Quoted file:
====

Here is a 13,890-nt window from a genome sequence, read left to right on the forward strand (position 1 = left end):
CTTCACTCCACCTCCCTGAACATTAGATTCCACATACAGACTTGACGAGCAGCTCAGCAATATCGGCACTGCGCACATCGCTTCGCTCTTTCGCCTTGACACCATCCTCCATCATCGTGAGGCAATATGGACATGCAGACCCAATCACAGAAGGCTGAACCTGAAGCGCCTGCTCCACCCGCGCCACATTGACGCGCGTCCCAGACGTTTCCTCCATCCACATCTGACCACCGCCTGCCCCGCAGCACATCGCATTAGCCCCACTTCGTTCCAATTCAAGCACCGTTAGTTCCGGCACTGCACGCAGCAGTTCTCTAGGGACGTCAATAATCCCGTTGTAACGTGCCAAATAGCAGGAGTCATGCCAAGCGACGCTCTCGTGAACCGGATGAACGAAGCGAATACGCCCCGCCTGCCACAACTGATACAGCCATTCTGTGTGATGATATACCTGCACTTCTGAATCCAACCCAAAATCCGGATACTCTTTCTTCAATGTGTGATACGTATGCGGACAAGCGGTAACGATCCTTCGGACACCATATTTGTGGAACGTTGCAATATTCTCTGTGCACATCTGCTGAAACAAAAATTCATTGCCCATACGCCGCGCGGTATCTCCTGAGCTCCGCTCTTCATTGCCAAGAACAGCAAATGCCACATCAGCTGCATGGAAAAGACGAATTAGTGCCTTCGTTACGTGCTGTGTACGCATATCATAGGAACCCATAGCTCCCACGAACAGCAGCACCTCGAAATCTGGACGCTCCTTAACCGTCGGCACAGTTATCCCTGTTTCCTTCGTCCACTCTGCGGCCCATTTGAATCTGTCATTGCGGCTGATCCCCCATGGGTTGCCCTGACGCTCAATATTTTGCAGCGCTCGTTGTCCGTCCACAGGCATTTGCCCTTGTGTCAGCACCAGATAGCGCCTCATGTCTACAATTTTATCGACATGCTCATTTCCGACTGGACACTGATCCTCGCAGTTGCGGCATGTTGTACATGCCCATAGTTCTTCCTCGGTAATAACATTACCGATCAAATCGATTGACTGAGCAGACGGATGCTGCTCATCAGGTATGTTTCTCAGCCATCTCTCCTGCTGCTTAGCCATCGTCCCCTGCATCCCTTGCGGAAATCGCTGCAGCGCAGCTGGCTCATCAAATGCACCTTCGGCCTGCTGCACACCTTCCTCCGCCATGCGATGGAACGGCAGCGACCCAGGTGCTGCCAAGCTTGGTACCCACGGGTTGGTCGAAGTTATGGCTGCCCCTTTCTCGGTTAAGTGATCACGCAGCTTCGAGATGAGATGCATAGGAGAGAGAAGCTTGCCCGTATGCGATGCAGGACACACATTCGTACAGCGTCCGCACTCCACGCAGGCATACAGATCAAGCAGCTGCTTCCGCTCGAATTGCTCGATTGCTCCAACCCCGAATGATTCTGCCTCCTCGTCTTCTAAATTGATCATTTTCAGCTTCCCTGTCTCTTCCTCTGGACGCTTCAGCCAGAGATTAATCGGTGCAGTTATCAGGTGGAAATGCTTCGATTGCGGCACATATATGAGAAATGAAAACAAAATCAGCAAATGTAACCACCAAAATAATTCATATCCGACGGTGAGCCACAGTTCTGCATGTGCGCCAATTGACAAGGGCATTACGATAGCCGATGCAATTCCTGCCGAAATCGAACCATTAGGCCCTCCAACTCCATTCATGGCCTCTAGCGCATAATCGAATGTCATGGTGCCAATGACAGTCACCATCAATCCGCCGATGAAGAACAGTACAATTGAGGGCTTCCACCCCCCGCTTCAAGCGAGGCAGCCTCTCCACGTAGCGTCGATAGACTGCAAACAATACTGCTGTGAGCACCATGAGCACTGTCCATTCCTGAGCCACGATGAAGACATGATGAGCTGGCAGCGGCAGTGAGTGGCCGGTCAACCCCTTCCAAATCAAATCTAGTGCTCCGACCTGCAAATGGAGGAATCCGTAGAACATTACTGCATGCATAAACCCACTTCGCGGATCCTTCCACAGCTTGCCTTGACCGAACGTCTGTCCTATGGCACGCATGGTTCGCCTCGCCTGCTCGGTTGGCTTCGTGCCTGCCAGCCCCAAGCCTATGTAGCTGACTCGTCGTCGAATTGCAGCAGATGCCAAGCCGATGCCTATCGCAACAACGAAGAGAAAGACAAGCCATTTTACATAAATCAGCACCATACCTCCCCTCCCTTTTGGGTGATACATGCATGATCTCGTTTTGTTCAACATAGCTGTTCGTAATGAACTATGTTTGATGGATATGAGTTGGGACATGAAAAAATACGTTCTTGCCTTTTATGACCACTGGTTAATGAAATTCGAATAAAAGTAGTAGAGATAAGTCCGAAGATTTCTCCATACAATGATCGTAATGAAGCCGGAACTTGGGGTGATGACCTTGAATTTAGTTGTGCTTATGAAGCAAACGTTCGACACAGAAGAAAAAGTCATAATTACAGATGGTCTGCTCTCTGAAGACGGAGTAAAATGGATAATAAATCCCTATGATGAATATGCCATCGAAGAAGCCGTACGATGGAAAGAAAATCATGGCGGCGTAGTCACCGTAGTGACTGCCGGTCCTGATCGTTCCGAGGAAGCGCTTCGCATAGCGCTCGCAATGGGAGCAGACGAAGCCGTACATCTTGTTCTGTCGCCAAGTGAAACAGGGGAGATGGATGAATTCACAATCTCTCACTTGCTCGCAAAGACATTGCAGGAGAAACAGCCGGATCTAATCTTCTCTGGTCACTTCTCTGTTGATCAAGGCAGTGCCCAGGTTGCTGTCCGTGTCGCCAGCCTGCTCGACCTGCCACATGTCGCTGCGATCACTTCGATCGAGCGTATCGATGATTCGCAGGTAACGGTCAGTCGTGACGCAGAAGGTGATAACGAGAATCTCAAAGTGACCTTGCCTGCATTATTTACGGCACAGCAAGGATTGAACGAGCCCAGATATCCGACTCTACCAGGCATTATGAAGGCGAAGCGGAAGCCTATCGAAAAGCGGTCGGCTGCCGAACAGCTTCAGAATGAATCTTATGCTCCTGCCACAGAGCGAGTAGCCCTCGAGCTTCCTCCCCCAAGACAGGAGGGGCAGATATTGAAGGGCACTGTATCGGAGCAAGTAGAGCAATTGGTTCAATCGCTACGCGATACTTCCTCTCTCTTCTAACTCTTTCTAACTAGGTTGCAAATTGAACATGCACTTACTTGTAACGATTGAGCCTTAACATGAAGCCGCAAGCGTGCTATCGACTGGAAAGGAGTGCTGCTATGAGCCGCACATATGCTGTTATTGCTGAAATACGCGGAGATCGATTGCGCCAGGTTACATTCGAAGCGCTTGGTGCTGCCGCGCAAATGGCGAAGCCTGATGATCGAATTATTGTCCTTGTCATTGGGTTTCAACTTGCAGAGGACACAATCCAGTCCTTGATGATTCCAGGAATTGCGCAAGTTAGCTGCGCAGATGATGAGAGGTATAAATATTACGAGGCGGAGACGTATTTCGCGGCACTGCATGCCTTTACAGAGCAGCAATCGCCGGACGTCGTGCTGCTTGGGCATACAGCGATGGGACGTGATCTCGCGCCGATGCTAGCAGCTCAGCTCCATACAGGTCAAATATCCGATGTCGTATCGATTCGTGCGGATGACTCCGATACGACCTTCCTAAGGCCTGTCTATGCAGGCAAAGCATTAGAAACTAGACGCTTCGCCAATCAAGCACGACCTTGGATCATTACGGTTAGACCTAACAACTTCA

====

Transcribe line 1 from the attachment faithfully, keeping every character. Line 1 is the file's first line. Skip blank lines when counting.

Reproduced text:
Here is a 13,890-nt window from a genome sequence, read left to right on the forward strand (position 1 = left end):